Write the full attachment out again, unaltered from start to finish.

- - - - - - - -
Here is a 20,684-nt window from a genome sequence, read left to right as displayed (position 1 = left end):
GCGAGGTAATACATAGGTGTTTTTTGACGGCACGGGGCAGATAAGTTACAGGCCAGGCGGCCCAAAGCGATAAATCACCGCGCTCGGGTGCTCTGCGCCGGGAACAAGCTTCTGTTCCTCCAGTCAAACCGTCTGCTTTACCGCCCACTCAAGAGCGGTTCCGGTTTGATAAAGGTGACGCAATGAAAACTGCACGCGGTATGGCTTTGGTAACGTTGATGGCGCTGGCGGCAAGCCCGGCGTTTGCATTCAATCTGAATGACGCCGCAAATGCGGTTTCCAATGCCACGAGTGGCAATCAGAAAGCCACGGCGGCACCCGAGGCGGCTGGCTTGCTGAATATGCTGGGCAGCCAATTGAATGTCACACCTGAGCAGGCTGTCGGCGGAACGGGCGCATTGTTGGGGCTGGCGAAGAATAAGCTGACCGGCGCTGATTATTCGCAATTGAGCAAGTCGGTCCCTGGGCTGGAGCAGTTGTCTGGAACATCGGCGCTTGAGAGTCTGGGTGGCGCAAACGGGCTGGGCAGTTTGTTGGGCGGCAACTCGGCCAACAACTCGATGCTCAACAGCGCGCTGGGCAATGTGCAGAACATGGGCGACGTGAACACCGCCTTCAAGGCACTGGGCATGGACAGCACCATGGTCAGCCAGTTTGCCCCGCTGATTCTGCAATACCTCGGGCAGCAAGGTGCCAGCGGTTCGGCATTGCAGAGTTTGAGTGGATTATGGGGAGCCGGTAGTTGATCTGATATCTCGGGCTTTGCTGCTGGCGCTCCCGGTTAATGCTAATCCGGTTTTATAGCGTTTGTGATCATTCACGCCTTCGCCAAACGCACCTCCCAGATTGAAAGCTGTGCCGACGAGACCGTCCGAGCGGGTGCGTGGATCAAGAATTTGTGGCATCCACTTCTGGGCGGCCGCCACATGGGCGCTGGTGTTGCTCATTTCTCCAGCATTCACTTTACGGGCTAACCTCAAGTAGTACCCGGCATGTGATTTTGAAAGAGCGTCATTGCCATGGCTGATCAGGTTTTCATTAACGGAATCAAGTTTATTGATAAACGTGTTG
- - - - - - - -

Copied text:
Here is a 20,684-nt window from a genome sequence, read left to right as displayed (position 1 = left end):
GCGAGGTAATACATAGGTGTTTTTTGACGGCACGGGGCAGATAAGTTACAGGCCAGGCGGCCCAAAGCGATAAATCACCGCGCTCGGGTGCTCTGCGCCGGGAACAAGCTTCTGTTCCTCCAGTCAAACCGTCTGCTTTACCGCCCACTCAAGAGCGGTTCCGGTTTGATAAAGGTGACGCAATGAAAACTGCACGCGGTATGGCTTTGGTAACGTTGATGGCGCTGGCGGCAAGCCCGGCGTTTGCATTCAATCTGAATGACGCCGCAAATGCGGTTTCCAATGCCACGAGTGGCAATCAGAAAGCCACGGCGGCACCCGAGGCGGCTGGCTTGCTGAATATGCTGGGCAGCCAATTGAATGTCACACCTGAGCAGGCTGTCGGCGGAACGGGCGCATTGTTGGGGCTGGCGAAGAATAAGCTGACCGGCGCTGATTATTCGCAATTGAGCAAGTCGGTCCCTGGGCTGGAGCAGTTGTCTGGAACATCGGCGCTTGAGAGTCTGGGTGGCGCAAACGGGCTGGGCAGTTTGTTGGGCGGCAACTCGGCCAACAACTCGATGCTCAACAGCGCGCTGGGCAATGTGCAGAACATGGGCGACGTGAACACCGCCTTCAAGGCACTGGGCATGGACAGCACCATGGTCAGCCAGTTTGCCCCGCTGATTCTGCAATACCTCGGGCAGCAAGGTGCCAGCGGTTCGGCATTGCAGAGTTTGAGTGGATTATGGGGAGCCGGTAGTTGATCTGATATCTCGGGCTTTGCTGCTGGCGCTCCCGGTTAATGCTAATCCGGTTTTATAGCGTTTGTGATCATTCACGCCTTCGCCAAACGCACCTCCCAGATTGAAAGCTGTGCCGACGAGACCGTCCGAGCGGGTGCGTGGATCAAGAATTTGTGGCATCCACTTCTGGGCGGCCGCCACATGGGCGCTGGTGTTGCTCATTTCTCCAGCATTCACTTTACGGGCTAACCTCAAGTAGTACCCGGCATGTGATTTTGAAAGAGCGTCATTGCCATGGCTGATCAGGTTTTCATTAACGGAATCAAGTTTATTGATAAACGTGTTG